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LinkAsia | Nov 9
In the wake of President Obama's re-election, South Korean officials see an opportunity for strengthened US ties in the face of a rising China. Bro...
They may have been paying attention to our election, but the big story for Chinese is the meeting to choose a new head of the Communist Party and the tiny number of people who will help him rule the country. The propaganda machine has been in overdrive to pump out pro-party message. But social media users aren't impressed. Here's our Beijing contributor, Nicole Sy.
It is the week of the country's once-in-a-decade leadership transition in China and the mood on microblogging site Weibo, China's version of Twitter, is a mixture of paranoia with a little bit of hope.
The Chinese Communist Party is taking extra measures to ramp up security in the capital and providing a few popular perks to prevent any demonstration of unhappiness. And the internet community is keenly aware of this.
One Writer, Zheng Yuanjie posts:
"A Xinhua News article titled 'Beijing Puts All Effort into a 'Warm' Opening of the 18th National Party Congress' wrote that the city will supply heating on November 15, two weeks earlier than last year's, to make people feel warm before the 18th National Party Congress."
Cynically, he added: "Taxpayers will pay 8 million yuan for this."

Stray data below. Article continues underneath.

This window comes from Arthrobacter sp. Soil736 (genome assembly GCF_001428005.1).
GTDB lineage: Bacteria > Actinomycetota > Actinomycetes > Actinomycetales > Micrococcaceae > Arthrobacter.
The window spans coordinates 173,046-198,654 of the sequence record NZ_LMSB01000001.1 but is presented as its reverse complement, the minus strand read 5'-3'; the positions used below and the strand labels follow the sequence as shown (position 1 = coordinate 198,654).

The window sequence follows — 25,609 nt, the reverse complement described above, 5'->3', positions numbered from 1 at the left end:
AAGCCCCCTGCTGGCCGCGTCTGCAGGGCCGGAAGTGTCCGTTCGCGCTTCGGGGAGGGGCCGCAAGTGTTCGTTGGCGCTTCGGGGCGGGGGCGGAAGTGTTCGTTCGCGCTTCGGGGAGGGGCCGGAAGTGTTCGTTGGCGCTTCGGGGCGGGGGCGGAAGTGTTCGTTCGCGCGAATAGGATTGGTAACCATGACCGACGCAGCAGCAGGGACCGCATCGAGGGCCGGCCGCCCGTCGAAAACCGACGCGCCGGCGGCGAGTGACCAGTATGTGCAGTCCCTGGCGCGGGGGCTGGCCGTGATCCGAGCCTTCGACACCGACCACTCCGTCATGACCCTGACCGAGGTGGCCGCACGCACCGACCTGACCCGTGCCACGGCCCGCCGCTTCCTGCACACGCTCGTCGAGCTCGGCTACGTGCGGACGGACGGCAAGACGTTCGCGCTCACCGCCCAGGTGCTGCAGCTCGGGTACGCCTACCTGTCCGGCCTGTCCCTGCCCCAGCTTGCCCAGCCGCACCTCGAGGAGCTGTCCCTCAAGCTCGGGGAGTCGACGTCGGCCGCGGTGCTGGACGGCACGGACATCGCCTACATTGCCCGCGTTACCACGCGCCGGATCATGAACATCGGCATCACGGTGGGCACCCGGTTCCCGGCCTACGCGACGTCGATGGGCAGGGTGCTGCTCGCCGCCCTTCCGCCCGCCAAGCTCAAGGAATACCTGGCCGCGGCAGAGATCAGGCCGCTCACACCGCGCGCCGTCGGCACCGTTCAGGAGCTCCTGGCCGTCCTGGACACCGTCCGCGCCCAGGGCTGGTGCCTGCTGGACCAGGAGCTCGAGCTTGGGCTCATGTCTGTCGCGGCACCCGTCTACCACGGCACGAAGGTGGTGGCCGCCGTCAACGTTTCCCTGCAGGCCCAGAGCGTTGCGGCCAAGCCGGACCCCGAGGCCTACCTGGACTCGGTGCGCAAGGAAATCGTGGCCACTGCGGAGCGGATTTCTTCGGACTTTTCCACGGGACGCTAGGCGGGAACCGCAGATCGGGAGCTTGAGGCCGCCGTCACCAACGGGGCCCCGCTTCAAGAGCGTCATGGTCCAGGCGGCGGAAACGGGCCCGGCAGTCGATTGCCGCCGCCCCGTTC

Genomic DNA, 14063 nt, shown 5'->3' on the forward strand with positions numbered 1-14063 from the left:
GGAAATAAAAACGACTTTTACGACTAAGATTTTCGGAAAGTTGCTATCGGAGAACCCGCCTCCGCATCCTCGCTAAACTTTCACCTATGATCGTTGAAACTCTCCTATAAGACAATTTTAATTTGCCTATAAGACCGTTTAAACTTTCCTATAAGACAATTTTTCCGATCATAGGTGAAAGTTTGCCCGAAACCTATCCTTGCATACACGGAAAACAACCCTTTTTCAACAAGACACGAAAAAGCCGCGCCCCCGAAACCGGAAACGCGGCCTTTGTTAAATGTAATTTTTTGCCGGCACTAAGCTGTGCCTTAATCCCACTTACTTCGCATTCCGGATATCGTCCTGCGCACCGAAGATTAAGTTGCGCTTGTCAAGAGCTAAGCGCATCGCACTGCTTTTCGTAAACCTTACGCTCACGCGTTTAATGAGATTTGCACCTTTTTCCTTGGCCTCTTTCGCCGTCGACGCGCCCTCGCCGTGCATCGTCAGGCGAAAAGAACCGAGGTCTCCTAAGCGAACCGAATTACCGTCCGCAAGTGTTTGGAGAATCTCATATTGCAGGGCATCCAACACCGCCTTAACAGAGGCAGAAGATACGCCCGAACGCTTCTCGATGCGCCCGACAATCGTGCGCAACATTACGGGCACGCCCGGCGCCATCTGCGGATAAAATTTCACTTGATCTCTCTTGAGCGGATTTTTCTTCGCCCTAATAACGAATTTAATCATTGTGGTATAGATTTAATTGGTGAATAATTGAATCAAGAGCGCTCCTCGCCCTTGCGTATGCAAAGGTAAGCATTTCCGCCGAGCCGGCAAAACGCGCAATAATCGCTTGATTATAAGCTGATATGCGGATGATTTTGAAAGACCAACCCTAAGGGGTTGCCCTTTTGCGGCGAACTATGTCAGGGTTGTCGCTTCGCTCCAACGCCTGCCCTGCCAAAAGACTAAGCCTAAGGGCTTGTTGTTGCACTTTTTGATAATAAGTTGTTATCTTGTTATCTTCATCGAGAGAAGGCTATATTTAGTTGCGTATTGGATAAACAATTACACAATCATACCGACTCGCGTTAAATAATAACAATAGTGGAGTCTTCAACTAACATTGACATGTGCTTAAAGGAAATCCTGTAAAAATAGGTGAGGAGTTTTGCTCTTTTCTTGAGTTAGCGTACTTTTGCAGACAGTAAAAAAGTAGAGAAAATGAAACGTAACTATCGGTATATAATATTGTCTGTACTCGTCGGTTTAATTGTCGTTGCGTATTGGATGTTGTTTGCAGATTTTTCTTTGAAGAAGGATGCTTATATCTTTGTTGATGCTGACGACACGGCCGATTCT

While the Economic Observer, a popular Chinese newsmagazine reports:
"Beijing Municipal Commission of Housing and Urban-Rural Development has issued a notice that all the construction sites within the Fourth Ring Road in Beijing should stop underground excavation and construction in case of accidents from November 7th until the closing of the 18th National Party Congress."
A post by Mo Guanwei warns, "To the foreign media, during the 18th Party Congress, the Communist Party will control the voice of the foreign media."
While others highlight the desire for positive change. In a post that has since been deleted, one user writes, "In the past 10 years, economic development is still doing well, but political reform and social reform have yet to make a mark. Some aspects have even regressed, (I am) looking forward to the 18th National Party Congress where hopefully these fields will achieve a breakthrough."
Four days before the leadership transition took place; Beijing was doused by its coldest and wettest storm in six decades. The first snow of the season and a month earlier than last year's, netizens were quick to predict what the Party's response would be to the snow.
One user writes,
"I heard that Beijing is snowing, the headline of tomorrow's newspapers must be "Snows bring a prosperous year to welcome the 18th National Party Congress."
While another reads,
"The capital's timely snowfall welcomes the 18th National Party Congress! It will be the headline of the newspapers today!"
These comments not only poke fun at the party's clumsy propaganda efforts, but also point out the alienation most Chinese feel from the political machinations at the top. They know that their approval or disapproval of the new leadership is irrelevant. For LinkAsia, this is Nicole Sy in Beijing.